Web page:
I don’t know about you, but I would have given Lincecum the additional $1M/year just to tie him up for 3 years. But no, the 2 parties appeared headed to arbitration over a lousy $1M/year for arguably one of the best–if not the best–pitchers in baseball.
Lets put this in perspective. Across the Bay, the A’s signed free-agent Ben Sheets to a 1-year deal worth $10M plus incentives. Sheets didn’t pitch at all in 2009 because of elbow surgery a year ago, which makes him a risk, though if it was Tommy John surgery he’ll probably be just fine. Sheets has 8 years in the majors, a career ERA of 3.72, 4 All Star appearances, and won the NL Cy Young in 2004.
Lincecum has 3 years in the Show, a career 2.90 ERA, 2 All Star appearances and won the NL Cy Young award the last 2 seasons. He’s only 25 years old, and if he continues to pitch like he has the last two years, he’ll command a lot more in 2012 than he would have gotten under the $40M 3-year contract. Maybe the Giants know something they aren’t telling. If so, maybe they made a good deaI. If not, they may have shot themselves in the foot. It will be interesting to see how this all plays out.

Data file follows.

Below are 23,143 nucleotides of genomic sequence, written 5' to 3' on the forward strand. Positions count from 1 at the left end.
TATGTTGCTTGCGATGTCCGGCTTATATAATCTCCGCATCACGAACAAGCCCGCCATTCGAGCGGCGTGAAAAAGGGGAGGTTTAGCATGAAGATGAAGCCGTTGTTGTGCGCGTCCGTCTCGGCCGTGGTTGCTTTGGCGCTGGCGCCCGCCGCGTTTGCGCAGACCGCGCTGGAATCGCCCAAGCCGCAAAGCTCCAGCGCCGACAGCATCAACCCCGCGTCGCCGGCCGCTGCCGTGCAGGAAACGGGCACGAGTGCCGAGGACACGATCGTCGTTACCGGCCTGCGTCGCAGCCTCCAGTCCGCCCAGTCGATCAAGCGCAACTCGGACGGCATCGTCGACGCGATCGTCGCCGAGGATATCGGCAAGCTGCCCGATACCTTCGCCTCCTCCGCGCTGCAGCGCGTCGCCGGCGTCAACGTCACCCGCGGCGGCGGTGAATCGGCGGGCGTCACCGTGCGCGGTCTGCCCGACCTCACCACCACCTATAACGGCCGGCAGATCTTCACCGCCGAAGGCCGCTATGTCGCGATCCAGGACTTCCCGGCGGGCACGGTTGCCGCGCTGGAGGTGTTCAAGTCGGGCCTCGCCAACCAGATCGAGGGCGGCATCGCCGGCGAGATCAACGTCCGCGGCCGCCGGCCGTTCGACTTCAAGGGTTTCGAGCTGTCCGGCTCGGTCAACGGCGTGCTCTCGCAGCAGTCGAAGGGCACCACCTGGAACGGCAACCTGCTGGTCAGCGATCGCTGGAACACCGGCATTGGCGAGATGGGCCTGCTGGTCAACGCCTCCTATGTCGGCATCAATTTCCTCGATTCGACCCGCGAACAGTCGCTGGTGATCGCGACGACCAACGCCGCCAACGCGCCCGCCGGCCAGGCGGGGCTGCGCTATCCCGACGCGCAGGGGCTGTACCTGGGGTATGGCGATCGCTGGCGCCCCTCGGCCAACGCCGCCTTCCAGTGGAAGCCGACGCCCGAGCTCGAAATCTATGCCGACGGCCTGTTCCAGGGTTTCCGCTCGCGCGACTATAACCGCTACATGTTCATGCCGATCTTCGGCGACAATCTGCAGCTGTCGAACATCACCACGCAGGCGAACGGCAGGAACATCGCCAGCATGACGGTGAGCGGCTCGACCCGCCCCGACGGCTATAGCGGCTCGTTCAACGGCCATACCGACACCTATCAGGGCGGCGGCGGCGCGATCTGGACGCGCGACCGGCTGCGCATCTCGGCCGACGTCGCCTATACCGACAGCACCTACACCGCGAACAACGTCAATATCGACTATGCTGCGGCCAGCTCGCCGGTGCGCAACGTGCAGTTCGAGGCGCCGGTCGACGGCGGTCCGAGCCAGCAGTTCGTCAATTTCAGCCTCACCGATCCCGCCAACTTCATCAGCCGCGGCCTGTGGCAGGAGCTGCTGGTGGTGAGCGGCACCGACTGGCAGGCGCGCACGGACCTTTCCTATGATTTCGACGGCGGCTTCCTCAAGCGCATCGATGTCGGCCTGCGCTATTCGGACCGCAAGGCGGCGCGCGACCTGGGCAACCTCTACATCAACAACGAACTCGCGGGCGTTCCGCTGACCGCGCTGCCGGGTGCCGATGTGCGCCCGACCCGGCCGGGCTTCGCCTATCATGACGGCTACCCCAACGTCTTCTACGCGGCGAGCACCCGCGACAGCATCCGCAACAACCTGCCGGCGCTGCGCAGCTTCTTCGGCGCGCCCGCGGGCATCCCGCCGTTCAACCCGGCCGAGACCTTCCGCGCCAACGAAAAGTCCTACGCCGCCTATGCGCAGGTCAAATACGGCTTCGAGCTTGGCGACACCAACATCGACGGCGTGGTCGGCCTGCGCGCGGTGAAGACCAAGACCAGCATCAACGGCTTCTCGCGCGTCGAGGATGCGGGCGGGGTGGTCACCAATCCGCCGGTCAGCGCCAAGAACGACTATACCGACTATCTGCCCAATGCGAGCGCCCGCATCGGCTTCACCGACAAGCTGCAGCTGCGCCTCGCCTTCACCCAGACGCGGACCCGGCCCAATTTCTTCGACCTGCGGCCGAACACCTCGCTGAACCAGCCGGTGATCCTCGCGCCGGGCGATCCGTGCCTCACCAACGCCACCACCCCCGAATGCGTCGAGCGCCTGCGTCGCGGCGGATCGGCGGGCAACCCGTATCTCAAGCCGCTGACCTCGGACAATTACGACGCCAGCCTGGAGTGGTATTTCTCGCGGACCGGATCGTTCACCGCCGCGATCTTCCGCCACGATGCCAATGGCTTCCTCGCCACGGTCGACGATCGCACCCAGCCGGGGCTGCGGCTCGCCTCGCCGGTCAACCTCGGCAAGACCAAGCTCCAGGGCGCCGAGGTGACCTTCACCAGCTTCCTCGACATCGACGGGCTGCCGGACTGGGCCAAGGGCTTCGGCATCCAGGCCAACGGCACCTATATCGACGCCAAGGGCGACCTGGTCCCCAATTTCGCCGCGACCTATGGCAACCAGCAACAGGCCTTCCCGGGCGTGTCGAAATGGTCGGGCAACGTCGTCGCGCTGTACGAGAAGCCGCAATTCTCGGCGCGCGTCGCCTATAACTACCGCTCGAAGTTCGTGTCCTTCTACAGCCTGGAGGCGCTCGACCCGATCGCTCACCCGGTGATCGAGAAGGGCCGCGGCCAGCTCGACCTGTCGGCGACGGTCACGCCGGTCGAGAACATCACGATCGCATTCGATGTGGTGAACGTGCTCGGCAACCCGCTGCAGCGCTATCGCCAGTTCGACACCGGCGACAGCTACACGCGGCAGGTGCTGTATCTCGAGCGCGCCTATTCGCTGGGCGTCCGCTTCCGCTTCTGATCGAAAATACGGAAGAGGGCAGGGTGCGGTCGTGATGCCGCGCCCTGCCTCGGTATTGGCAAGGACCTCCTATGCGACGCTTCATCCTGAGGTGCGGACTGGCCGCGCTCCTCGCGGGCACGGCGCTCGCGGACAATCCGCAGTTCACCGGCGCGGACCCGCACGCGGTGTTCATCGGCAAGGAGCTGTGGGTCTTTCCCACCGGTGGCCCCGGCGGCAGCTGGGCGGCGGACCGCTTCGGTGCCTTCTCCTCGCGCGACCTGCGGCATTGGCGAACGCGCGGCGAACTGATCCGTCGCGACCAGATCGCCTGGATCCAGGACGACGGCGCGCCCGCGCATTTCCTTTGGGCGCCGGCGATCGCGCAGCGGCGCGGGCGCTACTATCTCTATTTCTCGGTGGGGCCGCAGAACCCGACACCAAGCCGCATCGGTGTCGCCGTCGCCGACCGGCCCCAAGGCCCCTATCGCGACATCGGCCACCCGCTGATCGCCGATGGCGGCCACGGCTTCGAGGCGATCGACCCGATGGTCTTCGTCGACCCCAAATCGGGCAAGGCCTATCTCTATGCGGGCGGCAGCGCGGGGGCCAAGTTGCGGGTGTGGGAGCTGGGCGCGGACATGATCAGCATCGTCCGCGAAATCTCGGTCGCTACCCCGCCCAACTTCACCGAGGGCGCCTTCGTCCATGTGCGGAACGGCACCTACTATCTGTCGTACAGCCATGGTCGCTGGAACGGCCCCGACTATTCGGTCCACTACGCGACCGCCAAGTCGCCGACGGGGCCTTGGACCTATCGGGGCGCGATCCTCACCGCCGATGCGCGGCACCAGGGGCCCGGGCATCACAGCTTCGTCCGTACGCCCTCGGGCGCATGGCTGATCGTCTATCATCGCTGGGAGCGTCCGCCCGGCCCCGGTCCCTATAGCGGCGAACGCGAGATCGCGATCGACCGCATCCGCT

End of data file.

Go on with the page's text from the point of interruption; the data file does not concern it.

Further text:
Marty Lurie Moves Across the Bay. In what seems a bizarre turn of events, the A’s radio home KTRB has decided that they can no longer make time in their broadcast schedule for “Right off the Bat,” Marty Lurie‘s pregame show on the various A’s radio stations for the last 12 years.
Apparently, KTRB would rather have Mike Savage, a conservative talk-show host, from 3-6 pm, eliminating Lurie’s time slot. Thus Marty’s wonderful insights into baseball, both current and historic, are no longer going to entertain A’s fans before Ken Korach and Vince Contronio’s regular 45-minute pregame show.